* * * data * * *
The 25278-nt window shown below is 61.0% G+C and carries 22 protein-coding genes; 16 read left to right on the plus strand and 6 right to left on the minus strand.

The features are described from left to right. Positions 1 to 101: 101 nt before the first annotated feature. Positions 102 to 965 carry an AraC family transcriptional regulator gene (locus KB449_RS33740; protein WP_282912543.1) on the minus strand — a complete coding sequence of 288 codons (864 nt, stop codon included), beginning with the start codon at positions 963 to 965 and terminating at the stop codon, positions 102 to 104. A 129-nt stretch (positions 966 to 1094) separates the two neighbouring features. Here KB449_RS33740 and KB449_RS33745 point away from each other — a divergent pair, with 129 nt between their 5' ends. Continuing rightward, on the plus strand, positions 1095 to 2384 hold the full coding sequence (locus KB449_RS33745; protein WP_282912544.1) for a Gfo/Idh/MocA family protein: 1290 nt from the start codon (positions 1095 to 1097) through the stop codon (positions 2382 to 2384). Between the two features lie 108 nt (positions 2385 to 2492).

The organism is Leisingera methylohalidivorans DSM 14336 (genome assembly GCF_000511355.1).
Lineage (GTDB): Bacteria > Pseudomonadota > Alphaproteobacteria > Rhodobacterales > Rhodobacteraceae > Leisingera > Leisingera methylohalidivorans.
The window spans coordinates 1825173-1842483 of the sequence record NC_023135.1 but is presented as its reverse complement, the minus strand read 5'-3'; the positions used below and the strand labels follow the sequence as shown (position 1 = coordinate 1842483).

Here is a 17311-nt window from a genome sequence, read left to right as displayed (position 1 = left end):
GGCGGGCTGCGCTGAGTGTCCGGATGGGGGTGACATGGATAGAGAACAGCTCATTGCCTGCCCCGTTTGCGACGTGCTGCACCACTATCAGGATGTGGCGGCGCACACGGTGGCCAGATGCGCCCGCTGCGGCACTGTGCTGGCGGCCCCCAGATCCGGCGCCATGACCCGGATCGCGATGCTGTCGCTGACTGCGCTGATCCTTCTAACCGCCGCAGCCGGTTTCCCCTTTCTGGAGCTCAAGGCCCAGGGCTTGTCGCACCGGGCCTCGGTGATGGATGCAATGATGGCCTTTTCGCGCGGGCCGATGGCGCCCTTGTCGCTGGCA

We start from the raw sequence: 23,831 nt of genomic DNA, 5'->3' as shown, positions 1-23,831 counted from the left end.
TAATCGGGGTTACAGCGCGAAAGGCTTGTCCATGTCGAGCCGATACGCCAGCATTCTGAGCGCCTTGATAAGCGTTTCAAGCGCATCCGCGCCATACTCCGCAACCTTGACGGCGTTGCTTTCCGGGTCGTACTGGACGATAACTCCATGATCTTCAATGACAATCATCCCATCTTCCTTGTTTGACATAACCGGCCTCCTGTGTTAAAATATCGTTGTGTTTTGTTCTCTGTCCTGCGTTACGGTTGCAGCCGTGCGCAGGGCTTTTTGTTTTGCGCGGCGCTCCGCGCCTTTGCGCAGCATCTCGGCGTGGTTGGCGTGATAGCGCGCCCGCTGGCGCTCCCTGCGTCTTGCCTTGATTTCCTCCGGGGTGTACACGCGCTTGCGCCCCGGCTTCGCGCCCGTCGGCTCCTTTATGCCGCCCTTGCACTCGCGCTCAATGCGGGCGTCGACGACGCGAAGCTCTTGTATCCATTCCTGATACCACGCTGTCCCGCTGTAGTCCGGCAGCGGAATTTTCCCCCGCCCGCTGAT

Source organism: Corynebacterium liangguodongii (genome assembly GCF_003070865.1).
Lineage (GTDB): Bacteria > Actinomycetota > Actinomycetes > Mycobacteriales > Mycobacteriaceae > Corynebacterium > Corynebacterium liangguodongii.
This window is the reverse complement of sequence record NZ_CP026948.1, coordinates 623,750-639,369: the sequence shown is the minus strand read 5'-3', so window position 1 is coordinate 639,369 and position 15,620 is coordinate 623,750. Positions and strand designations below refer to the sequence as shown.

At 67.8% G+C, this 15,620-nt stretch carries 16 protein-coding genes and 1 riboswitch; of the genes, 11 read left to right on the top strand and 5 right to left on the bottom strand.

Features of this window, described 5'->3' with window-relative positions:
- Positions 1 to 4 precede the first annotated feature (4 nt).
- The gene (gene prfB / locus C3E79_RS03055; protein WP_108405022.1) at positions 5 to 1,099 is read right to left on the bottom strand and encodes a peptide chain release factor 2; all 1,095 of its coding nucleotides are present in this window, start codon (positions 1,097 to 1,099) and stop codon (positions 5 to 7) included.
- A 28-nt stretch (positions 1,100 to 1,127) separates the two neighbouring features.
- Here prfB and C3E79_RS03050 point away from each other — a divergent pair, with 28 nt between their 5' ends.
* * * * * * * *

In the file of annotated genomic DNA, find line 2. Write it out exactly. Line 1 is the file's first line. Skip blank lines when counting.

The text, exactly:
The features are described from left to right. Positions 1 to 101: 101 nt before the first annotated feature. Positions 102 to 965 carry an AraC family transcriptional regulator gene (locus KB449_RS33740; protein WP_282912543.1) on the minus strand — a complete coding sequence of 288 codons (864 nt, stop codon included), beginning with the start codon at positions 963 to 965 and terminating at the stop codon, positions 102 to 104. A 129-nt stretch (positions 966 to 1094) separates the two neighbouring features. Here KB449_RS33740 and KB449_RS33745 point away from each other — a divergent pair, with 129 nt between their 5' ends. Continuing rightward, on the plus strand, positions 1095 to 2384 hold the full coding sequence (locus KB449_RS33745; protein WP_282912544.1) for a Gfo/Idh/MocA family protein: 1290 nt from the start codon (positions 1095 to 1097) through the stop codon (positions 2382 to 2384). Between the two features lie 108 nt (positions 2385 to 2492).